The usual explicit or implicit model of the compound field potentials of the brain provides only large scale congruence. This model is not supported by the facts that we commonly see coherence on average tending to decline with distance between the two loci - by half in the first 8-10 mm, and that local differentiation of single pairs, or discontinuities in rows of pairs, is common in this measure of cooperativity. Such observations represent dynamic structure in the millimeter domain. Of course, these findings do not conflict with the known facts that coherence is often well above the chance level over many centimeters in scalp recordings, especially in limited bands and states, such as high alpha, delta and seizure states. The findings emphasize that scalp recording blurs the spatial structure of cooperativity and that subdural recording as well as depth recording with macroelectrodes reveals local structure and discontinuities in coherence in the domain of a few millimeters.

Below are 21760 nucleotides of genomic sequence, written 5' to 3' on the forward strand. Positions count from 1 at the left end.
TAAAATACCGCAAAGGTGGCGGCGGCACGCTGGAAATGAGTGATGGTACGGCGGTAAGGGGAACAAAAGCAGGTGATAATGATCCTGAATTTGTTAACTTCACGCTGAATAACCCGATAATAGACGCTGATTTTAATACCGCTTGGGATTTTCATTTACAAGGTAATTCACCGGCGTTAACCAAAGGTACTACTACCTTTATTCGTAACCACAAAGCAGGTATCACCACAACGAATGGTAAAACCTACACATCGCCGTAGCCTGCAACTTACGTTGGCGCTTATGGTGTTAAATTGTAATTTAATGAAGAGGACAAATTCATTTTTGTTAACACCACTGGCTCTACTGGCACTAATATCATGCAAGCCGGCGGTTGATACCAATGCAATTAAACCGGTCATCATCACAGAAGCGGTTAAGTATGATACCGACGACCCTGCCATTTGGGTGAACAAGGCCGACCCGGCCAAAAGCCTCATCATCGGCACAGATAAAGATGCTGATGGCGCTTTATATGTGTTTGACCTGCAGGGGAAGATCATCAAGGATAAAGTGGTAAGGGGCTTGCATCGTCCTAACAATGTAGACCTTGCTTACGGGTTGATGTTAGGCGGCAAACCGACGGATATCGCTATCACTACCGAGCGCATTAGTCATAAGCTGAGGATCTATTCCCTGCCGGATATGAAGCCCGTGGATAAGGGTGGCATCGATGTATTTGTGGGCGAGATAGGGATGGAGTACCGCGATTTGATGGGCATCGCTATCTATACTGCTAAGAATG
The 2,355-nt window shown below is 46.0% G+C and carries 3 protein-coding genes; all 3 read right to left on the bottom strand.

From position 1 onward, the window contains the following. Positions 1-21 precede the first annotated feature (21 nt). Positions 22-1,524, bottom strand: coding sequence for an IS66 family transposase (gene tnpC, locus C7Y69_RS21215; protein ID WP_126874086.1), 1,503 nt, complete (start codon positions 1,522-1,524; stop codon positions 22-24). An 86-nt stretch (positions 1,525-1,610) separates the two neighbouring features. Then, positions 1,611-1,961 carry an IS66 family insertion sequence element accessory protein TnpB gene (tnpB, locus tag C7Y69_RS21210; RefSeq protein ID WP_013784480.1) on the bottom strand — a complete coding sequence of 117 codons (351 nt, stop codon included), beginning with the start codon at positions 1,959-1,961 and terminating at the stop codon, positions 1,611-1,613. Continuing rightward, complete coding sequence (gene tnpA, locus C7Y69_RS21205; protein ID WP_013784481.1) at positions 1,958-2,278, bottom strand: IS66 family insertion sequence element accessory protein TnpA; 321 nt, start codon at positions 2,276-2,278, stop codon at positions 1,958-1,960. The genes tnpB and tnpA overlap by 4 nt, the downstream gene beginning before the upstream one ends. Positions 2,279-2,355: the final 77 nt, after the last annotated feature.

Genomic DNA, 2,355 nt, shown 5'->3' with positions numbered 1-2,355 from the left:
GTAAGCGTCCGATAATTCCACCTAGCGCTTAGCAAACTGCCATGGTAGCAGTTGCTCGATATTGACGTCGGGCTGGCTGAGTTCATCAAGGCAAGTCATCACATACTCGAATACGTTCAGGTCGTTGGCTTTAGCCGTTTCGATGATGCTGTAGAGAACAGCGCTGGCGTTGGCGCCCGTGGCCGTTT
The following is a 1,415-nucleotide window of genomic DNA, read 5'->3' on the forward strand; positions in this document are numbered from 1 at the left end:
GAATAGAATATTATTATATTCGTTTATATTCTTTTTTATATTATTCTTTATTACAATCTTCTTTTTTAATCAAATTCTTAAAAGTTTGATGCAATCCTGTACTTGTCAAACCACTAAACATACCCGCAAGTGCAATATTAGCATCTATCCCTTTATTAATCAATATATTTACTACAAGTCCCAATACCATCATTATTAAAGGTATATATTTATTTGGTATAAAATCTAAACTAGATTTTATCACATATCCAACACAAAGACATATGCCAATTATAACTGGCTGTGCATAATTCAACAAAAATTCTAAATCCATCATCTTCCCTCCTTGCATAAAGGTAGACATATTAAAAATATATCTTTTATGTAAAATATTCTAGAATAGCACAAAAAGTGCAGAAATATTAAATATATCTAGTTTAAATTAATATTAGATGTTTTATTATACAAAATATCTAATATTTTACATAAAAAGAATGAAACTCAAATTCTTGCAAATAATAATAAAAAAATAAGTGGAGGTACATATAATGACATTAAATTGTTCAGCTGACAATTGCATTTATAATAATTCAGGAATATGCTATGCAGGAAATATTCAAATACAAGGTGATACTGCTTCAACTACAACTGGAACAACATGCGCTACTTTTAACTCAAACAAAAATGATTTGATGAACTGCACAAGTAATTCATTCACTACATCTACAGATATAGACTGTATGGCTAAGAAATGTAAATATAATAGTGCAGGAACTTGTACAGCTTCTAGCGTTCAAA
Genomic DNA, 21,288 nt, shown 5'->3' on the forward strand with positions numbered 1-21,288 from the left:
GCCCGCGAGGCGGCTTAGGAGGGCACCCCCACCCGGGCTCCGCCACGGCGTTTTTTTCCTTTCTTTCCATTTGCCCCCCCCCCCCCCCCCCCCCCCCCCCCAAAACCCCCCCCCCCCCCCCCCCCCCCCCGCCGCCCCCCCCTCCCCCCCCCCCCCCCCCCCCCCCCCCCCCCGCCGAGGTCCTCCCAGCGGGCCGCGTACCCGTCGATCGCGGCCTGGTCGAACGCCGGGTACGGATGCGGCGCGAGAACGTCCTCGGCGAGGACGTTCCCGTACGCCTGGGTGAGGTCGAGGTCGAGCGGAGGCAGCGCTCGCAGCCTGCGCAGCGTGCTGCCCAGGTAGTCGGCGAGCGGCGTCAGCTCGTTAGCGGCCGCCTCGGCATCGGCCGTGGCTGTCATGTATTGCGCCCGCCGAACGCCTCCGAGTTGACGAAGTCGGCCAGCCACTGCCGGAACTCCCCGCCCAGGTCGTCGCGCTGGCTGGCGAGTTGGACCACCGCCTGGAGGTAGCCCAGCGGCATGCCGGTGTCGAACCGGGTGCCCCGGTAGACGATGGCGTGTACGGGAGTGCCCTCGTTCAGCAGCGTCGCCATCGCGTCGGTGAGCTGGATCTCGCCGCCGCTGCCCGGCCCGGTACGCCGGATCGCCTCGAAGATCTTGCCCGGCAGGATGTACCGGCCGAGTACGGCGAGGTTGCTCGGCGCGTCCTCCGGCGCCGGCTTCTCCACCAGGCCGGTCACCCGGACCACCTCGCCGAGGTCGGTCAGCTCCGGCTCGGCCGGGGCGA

The significance of the finding that coherence tends to vary from pair to pair of loci in parallel for all frequency bands between 2-5 Hz and 35-50 Hz is, first, that it conflicts with the common model of the EEG as a mixture of rhythms from independent oscillators. We wonder whether that model has been influenced by the convenience of the FFT method of analysis, which assumes such independence. Of course, rhythms do occur. But the clearly established oscillations are only five or six and each tends to occur under special states of the brain, usually accounting for only a fraction of the whole energy of the wideband EEG. Most of the EEG most of the time is not obviously rhythmic. The second significance of the coherence evidence is the suggestion that a major part of the ongoing activity seen by local macroelectrodes on the pial surface and in the depths in sleep and wakefulness, in the absence of large alpha, comes from wideband events such as steps, corners, triangles and nonsinusoidal transients, not strongly rhythmic recurrences.